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Hollenbeck’s research focuses on how disasters often occur as a result of people making the “right” decisions within the system and how to avoid these errors. He is a principal investigator for a grant investigating how gender affects small group decision-making in the military. His courses include a five-week class on teamwork and leadership for MBA students and an executive education collaboration with MSU Athletics called Building Winning Teams.

John Hollenbeck

Professor of Management

 

Professor John Hollenbeck became interested in teams playing sports as a youth, and today that interest extends beyond sports to business, the military and even juries.

“Some teams far over-perform, despite what you would expect based on who the individuals are on the team, while some far under-perform,” Hollenbeck says. “How people can leverage skills to get work done, that always interested me. That’s how I got started.”

Hollenbeck began his career with an interest in human resources management issues and team-based work. At the time he was earning his Ph.D., organizations were become more flexible and team-oriented. When he arrived at MSU as a professor in the mid-80s, the school was home to three of the top people in Hollenbeck’s discipline.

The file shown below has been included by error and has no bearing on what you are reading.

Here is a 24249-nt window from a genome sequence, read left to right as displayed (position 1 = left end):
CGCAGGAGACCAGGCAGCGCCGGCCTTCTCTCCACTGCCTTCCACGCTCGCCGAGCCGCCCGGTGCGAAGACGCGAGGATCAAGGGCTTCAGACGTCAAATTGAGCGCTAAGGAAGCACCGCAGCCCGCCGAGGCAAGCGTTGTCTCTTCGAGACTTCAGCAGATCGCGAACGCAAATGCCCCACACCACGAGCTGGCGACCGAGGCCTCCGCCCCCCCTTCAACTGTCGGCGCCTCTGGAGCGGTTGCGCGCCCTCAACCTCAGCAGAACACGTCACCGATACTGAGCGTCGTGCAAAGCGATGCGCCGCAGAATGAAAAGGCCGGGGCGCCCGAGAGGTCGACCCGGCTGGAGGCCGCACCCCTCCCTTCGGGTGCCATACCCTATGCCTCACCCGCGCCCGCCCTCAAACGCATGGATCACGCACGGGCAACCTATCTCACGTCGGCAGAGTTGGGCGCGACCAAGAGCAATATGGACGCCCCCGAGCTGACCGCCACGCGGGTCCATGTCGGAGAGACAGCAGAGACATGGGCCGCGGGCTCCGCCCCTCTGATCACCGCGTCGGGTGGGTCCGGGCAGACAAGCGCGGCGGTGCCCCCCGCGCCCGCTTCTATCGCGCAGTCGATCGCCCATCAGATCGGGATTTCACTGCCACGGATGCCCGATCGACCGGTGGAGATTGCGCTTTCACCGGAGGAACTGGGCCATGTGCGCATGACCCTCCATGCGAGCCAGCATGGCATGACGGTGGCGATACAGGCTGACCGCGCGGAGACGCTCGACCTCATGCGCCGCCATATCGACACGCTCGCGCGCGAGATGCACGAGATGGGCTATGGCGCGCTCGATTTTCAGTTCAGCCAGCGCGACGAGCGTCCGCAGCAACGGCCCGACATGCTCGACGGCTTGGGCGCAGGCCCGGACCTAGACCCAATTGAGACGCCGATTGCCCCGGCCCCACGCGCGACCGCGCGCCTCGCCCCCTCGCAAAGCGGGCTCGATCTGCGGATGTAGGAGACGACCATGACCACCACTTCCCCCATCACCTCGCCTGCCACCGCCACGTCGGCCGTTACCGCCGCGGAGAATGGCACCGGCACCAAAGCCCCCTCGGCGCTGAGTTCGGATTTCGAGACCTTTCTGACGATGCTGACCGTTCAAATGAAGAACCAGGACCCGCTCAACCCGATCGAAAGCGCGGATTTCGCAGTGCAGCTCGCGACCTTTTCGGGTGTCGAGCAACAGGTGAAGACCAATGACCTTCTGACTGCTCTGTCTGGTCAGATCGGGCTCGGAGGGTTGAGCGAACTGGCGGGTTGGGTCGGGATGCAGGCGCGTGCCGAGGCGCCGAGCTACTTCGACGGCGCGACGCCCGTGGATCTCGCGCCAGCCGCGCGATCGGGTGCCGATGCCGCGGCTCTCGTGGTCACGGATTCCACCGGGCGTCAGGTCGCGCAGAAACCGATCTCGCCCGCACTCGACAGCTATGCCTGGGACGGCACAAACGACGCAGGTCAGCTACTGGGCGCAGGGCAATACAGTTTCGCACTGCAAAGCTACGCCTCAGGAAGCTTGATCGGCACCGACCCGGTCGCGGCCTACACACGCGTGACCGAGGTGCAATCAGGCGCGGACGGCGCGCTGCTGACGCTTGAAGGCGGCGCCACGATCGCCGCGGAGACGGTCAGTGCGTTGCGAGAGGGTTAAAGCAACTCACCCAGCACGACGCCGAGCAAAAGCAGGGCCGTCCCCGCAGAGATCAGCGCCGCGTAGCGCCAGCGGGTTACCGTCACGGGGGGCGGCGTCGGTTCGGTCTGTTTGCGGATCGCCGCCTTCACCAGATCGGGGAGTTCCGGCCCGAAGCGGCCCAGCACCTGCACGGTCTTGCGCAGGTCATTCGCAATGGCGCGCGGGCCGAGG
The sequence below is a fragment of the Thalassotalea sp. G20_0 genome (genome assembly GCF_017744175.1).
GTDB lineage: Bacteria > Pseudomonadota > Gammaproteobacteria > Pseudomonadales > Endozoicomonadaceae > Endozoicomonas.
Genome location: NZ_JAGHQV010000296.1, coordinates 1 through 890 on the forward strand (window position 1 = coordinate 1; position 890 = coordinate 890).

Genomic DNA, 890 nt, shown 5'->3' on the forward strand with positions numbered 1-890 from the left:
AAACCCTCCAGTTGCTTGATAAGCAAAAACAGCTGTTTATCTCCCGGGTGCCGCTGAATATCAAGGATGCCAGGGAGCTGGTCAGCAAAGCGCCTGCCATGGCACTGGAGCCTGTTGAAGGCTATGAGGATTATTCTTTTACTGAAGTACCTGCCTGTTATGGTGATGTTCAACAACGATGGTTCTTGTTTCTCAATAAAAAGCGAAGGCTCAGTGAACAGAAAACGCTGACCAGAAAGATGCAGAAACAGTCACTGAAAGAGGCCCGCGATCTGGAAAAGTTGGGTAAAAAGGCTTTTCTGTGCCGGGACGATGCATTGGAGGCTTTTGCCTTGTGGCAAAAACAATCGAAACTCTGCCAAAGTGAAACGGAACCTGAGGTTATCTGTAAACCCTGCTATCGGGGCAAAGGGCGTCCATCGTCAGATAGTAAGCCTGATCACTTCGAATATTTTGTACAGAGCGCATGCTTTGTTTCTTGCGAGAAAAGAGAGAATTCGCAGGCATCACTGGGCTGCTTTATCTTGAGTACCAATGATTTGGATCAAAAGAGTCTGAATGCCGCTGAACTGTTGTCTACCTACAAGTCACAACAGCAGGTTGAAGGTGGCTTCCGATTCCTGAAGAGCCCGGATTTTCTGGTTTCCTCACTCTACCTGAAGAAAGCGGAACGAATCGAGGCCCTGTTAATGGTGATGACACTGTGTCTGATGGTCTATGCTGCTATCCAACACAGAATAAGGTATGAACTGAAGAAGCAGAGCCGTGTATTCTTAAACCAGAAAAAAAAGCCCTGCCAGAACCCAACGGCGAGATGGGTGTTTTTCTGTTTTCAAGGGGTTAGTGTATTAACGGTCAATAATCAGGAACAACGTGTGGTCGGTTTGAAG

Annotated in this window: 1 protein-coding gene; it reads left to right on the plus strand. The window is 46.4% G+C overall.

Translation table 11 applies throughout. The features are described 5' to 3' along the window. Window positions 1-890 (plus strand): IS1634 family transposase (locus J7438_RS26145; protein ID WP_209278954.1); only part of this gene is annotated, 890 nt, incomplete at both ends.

“I was 26 when I got my Ph.D.; I definitely felt like I could use more learning,” he says. “I wanted to go to the place where I could learn the most, and that was MSU.

Early on, he became interested in the military, which often depends on teamwork. His research focused on how disasters often occurred as a result of people making the right decisions within the system, and on how to avoid such errors. He now has a grant looking at how gender affects decision-making in small groups, as part of the military’s process of integrating women into infantry roles.

“A lot of research is clear on women’s disadvantage in body strength, but all-male groups tend to make decisions that are impulsive,” Hollenbeck says. “The presence of one or two women can be mitigating. Better decision-making can trump sheer physical strength.”

Today Hollenbeck’s courses include a five-week class on teamwork and leadership for MBA students. He also is a former AAU basketball coach, and participates in an MSU program called Building Winning Teams, a collaboration between five management professors and five coaches.

“We instill teamwork skills right away in MBA students because our program is very team-focused,” he says. “I think the great thing about this program is it’s a really close community of people. The professors all live here – they’re not scattered about. People get to know each other, and we really bring a better team and a better network. I think you can build a better network with 100 people who really support each other.”

Hollenbeck says students’ success after leaving Broad is gratifying to see.

“Our Ph.D. students place incredibly well,” he says. “The Academy of Management Journal – a student, Jason Colquitt, was the previous editor. A current student is the editor of the Journal of Management. It’s very exciting for me to see the major journals publishing state-of-the-art research run by former students.”


Eli Broad College of Business

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